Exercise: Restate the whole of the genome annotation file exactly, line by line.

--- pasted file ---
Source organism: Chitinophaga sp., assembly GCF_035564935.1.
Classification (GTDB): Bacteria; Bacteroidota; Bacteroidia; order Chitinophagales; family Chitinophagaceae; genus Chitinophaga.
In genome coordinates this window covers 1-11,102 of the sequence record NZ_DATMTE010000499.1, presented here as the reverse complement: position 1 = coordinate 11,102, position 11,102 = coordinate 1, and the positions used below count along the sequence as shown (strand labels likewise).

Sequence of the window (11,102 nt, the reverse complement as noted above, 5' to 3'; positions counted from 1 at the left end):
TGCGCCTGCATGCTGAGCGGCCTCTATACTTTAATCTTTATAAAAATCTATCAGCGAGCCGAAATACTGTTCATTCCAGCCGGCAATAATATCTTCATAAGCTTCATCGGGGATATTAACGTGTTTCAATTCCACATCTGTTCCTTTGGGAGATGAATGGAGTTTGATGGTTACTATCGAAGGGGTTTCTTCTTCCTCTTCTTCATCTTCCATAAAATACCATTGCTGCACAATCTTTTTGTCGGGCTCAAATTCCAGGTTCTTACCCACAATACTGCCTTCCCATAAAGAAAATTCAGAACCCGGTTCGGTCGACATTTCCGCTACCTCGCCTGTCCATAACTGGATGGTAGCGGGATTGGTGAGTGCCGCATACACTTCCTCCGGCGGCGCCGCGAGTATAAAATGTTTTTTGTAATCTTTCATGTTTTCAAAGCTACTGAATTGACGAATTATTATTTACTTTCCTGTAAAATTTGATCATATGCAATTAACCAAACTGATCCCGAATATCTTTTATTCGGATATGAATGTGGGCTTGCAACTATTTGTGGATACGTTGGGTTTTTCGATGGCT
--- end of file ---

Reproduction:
Source organism: Chitinophaga sp., assembly GCF_035564935.1.
Classification (GTDB): Bacteria; Bacteroidota; Bacteroidia; order Chitinophagales; family Chitinophagaceae; genus Chitinophaga.
In genome coordinates this window covers 1-11,102 of the sequence record NZ_DATMTE010000499.1, presented here as the reverse complement: position 1 = coordinate 11,102, position 11,102 = coordinate 1, and the positions used below count along the sequence as shown (strand labels likewise).

Sequence of the window (11,102 nt, the reverse complement as noted above, 5' to 3'; positions counted from 1 at the left end):
TGCGCCTGCATGCTGAGCGGCCTCTATACTTTAATCTTTATAAAAATCTATCAGCGAGCCGAAATACTGTTCATTCCAGCCGGCAATAATATCTTCATAAGCTTCATCGGGGATATTAACGTGTTTCAATTCCACATCTGTTCCTTTGGGAGATGAATGGAGTTTGATGGTTACTATCGAAGGGGTTTCTTCTTCCTCTTCTTCATCTTCCATAAAATACCATTGCTGCACAATCTTTTTGTCGGGCTCAAATTCCAGGTTCTTACCCACAATACTGCCTTCCCATAAAGAAAATTCAGAACCCGGTTCGGTCGACATTTCCGCTACCTCGCCTGTCCATAACTGGATGGTAGCGGGATTGGTGAGTGCCGCATACACTTCCTCCGGCGGCGCCGCGAGTATAAAATGTTTTTTGTAATCTTTCATGTTTTCAAAGCTACTGAATTGACGAATTATTATTTACTTTCCTGTAAAATTTGATCATATGCAATTAACCAAACTGATCCCGAATATCTTTTATTCGGATATGAATGTGGGCTTGCAACTATTTGTGGATACGTTGGGTTTTTCGATGGCT